Medical Reading

News From The Journal Of Clinical Investigation: Oct. 1, 2010

May 11, 2017

CARDIOVASCULAR DISEASE: How the drugs work to reduce mortality in blood vessel disease

Drugs that antagonize the hormone aldosterone have been shown in clinical trails to reduce mortality in individuals with atherosclerosis - a disease sometimes known as hardening of the arteries that is a major cause of heart attack and stroke. Aldosterone increases blood pressure via effects on the protein MR, but the beneficial effects of aldosterone antagonists in individuals with atherosclerosis far outweighed their modest effect on blood pressure. It has therefore been suggested that aldosterone has more direct atherosclerosis-promoting effects. One such effect has now been uncovered by a team of researchers led by Iris Jaffe, at Tufts Medical Center, Boston. Specifically, the team found that aldosterone, via effects on MR, induces expression of the protein PGF in mouse and human blood vessel walls and that PGF augments blood vessel injury. The team therefore suggest that targeting the blood vessel aldosterone/MR/PGF pathway might provide a new approach to reducing mortality in individuals with atherosclerosis.

TITLE: Placental growth factor mediates aldosterone-dependent vascular injury in mice

NEPHROLOGY: Promoting progression to kidney failure

Chronic kidney disease (the slow loss of kidney function over time) is a major healthcare burden. In the United States, it is estimated that more than 20 million adults have significantly reduced kidney function. New research, in mice and humans, led by Fabiola Terzi, at INSERM U845, Hôpital Necker Enfants Malades, France, has now identified the protein lipocalin 2 as a player in progression of chronic kidney disease to end-stage kidney failure, a condition requiring dialysis or transplantation. As lipocalin 2 levels were found to be increased particularly in patients who rapidly progressed to end-stage kidney failure, the authors suggest that it is worth studying in large patient cohorts whether lipocalin 2 is a good biomarker of progression of chronic kidney disease to end-stage kidney failure. Identifying such individuals might allow clinicians to intervene more aggressively and postpone kidney failure.

TITLE: Lipocalin 2 is essential for chronic kidney disease progression in mice and humans

HEMATOLOGY: Fanconi anemia cells can't divide

The main cause of death for individuals with the rare genetic disorder Fanconi anemia is depletion of bone marrow cells, which leads to bone marrow failure. Fanconi anemia is caused by mutations in any one of several genes that generate proteins that cooperate in a DNA repair pathway known as the Fanconi anemia pathway. New data, generated by Alan D'Andrea and colleagues, at the Dana-Farber Cancer Institute, Boston, now indicates that the Fanconi anemia pathway is involved in mouse and human bone marrow cell division. They therefore propose that the depletion of bone marrow cells in individuals with Fanconi anemia could be due, at least in part, to a failure of bone marrow cells to divide, a cellular defect associated with apoptotic cell death.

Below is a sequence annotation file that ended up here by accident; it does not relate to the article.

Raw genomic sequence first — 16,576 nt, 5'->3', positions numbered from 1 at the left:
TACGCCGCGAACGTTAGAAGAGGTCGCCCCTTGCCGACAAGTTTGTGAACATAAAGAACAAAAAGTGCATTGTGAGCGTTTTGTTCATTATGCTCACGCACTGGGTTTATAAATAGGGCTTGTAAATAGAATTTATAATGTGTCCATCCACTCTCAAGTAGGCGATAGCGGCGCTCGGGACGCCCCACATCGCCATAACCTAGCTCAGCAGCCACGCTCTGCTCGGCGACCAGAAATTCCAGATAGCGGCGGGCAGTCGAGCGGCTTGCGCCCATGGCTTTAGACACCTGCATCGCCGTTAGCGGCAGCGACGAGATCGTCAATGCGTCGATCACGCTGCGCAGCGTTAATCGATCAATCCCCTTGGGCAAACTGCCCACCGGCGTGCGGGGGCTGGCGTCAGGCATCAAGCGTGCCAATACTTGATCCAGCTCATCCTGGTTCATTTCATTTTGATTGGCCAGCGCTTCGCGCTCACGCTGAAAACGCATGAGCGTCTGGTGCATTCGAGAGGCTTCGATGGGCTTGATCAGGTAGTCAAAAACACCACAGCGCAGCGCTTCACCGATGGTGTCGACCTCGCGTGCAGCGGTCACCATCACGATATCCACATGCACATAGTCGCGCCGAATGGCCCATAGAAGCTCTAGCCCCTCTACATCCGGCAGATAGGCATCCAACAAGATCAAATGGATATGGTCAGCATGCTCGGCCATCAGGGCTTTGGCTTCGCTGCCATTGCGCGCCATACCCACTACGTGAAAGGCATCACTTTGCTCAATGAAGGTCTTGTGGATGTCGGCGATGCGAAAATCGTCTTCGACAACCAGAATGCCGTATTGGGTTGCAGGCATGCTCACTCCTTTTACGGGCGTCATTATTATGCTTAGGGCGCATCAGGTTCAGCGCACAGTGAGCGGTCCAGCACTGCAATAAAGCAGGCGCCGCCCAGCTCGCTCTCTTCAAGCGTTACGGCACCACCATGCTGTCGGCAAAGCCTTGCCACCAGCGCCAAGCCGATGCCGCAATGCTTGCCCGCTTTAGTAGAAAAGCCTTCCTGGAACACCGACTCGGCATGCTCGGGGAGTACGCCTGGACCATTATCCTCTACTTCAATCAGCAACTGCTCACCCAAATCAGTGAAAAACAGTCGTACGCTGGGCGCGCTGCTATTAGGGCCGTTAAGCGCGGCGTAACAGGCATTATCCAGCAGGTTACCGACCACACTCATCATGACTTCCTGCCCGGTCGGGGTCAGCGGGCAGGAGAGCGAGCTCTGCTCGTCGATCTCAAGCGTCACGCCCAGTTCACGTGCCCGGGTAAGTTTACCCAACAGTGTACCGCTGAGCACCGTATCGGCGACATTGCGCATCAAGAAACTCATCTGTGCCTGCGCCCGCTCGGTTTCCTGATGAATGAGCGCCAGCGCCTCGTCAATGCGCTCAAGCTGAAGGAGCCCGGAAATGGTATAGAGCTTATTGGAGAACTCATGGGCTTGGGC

TITLE: Cytokinesis failure occurs in Fanconi anemia pathway-deficient murine and human bone marrow hematopoietic cells

METABOLIC DISEASE: The protein MKP-3: a new drug target for diabetes?

Type 2 diabetes is usually preceded by resistance to the hormone insulin, which regulates levels of glucose in the blood. Excessive production of glucose by the liver is a key factor in progression to type 2 diabetes in individuals who are resistant to the effects of insulin. Recent in vitro data indicate that the protein MKP-3 can promote the expression of genes involved in the generation of glucose by the liver, but whether this is true in vivo was not assessed. Now, a team of researchers, led by Zhidan Wu, at Novartis Institutes for BioMedical Research, Cambridge, and Haiyan Xu, at Brown Medical School, Providence, has shown in mice that MKP-3 promotes the production of glucose by the liver in vivo. The team therefore suggests that MKP-3 might provide a new therapeutic target for the treatment of obesity-related type 2 diabetes.

TITLE: MAPK phosphatase promotes hepatic gluconeogenesis through dephosphorylation of forkhead box O1 in mice

VIROLOGY: Profiling key antiviral responders

CD8+ T cells are key mediators of the immune response against viruses that invade our body. The fate of these cells after the initial antiviral response varies depending on the identity of the virus and on whether the virus is cleared from the body or persists. In the case of persistent human cytomegalovirus (HCMV) infection, a large number of virus-specific, quiescent, effector-type CD8+ T cells with constitutive killing activity remain after the initial immune response. New research, using HCMV-specific CD8+ T cells collected from patients infected with HCMV, led by René van Lier, at the Academic Medical Center, Amsterdam, the Netherlands, now suggests that the enduring effector cell properties of these cells are important in preventing reactivation of persistent HCMV.

TITLE: Molecular profiling of cytomegalovirus-induced human CD8+ T cell differentiation

Karen Honey
Journal of Clinical Investigation